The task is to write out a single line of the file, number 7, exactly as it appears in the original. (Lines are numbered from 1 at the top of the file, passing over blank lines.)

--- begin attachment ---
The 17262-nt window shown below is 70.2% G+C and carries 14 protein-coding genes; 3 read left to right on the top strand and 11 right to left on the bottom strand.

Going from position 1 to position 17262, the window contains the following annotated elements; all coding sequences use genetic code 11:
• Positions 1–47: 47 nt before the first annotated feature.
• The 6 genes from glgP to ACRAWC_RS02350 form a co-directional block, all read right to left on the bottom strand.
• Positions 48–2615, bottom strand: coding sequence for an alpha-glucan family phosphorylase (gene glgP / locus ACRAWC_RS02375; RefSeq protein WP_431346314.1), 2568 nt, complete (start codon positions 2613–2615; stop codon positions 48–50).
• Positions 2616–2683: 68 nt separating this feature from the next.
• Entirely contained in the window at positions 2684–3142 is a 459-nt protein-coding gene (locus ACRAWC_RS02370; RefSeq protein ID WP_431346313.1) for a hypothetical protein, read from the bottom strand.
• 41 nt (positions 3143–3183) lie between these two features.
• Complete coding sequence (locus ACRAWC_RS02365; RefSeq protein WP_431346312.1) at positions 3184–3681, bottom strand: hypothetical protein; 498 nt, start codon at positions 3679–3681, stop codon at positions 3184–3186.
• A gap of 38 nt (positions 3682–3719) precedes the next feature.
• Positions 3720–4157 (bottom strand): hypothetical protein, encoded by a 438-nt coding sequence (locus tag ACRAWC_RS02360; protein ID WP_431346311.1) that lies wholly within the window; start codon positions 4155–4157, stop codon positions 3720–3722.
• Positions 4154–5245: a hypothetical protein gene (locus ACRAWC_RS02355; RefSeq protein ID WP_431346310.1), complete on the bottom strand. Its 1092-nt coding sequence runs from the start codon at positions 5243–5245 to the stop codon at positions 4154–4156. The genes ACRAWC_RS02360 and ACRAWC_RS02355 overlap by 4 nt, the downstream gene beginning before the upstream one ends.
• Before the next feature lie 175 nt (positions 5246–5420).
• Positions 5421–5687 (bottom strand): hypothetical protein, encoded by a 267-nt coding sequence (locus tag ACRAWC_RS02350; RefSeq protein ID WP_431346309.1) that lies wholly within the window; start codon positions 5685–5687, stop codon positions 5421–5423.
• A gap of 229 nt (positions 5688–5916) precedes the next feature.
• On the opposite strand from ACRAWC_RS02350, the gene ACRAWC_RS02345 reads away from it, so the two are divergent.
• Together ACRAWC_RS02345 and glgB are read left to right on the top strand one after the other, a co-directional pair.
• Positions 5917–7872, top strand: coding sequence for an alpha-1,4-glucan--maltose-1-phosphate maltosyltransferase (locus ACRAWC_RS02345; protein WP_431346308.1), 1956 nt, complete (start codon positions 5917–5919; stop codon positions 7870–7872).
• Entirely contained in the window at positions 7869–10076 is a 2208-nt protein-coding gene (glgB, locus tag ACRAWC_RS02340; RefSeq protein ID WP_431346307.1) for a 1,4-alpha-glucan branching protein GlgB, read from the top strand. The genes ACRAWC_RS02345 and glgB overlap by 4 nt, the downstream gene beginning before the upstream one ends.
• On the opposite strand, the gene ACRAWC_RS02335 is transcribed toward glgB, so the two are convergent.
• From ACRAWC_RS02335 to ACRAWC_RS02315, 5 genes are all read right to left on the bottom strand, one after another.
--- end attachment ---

• Entirely contained in the window at positions 2684–3142 is a 459-nt protein-coding gene (locus ACRAWC_RS02370; RefSeq protein ID WP_431346313.1) for a hypothetical protein, read from the bottom strand.